Seasoned parents will tell new moms and dads to enjoy the baby days while they last, because before you know it they’ll be grown up and going to college. While this is not top of mind when you bring your child home from the hospital, and he or she is many years away from post-secondary schooling, it is a good idea to start saving for your child’s education as soon as you can. 

In Canada, the average cost of four years of post-secondary education is $66,000. Aside from tuition, this includes living expenses if your child will be living at school, travel costs if they will be commuting or flying home for holidays, and laptop and textbook costs. That’s a lot of money to come up with when your child is only a couple years away from university or college. Putting aside some money each year will ensure you’re not financially stretched when the time comes to make that first year of payments. 

To make the most of your savings, consider opening a Registered Education Savings Plan (RESP) soon after your child is born. With the Canada Education Savings Grant (CESG), you could receive a government grant of 20% of your RESP contributions, subject to a maximum of $500 per year and a lifetime grant limit of $7,200. This grant is available until your child turns 17. Remember to keep investment costs low: a savings of 1% on the above scenario could mean an extra $8,000 in your portfolio when your child goes to school. 

Look for ways to save

With a new baby, you’re likely going to be on a restricted budget and will have to be smart about where you spend your money. Costs can add up quickly, especially when you’re tempted to buy the latest products on the market.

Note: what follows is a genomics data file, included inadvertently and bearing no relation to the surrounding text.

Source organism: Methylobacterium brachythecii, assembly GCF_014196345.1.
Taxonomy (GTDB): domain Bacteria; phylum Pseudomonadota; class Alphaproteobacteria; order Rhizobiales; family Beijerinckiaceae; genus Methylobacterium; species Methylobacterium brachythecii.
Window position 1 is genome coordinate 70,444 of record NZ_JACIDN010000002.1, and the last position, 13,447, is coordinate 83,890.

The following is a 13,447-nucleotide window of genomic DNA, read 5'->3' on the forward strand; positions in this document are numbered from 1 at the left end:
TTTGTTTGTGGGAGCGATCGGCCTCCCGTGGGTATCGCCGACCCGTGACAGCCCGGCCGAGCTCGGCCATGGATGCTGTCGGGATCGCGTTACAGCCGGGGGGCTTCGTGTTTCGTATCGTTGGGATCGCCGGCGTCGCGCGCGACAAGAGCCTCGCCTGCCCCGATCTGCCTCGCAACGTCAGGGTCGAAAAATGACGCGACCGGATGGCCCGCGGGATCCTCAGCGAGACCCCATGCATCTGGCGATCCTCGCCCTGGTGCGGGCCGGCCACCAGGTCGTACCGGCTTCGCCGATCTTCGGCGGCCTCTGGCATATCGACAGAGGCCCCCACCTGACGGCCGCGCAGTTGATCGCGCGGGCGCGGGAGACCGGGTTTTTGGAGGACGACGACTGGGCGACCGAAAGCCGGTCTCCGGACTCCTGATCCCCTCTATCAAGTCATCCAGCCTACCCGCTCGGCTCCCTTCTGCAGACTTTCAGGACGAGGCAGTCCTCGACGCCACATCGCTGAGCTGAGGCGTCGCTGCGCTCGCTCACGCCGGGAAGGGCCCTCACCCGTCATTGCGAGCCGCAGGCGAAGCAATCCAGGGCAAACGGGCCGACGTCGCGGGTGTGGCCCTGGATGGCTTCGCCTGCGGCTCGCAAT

For example, these days, strollers are designed to be comfortable, portable, flexible, and fashionable. This is great for your baby, but not great for your wallet. Since equipment like strollers are used for a very short period of time, look for great deals on websites like Kijiji or VarageSale.com. Chances are they will be lightly used, and you can save hundreds of dollars that could be put towards necessities for your baby, or saved in an RESP. 

Since you won’t be the only one excited about the new addition to your family, and your family and friends will want to spoil your child just as much as you will, you will likely get a lot of gifts you don’t need, or some repeat items. Take whatever you don’t need and return it for a store credit that you can use towards things your child may need later on. When shopping, look for this season’s sales for clothes that will fit your child when that season rolls around next year. This way, you’ll already be prepared for upcoming warmer or colder months, and you may be able to save 50% off on a winter coat or new boots!

Welcoming a child into your family is one of the most exciting times of your life. Making sure you’re financially prepared before he or she arrives will ensure you don’t need to worry about your budget, and can focus all of your energy on spending as much time with your little one as possible.

VP of Investments, Josh Miszk, talks more about financially preparing for a baby in his interview with CFRA radio.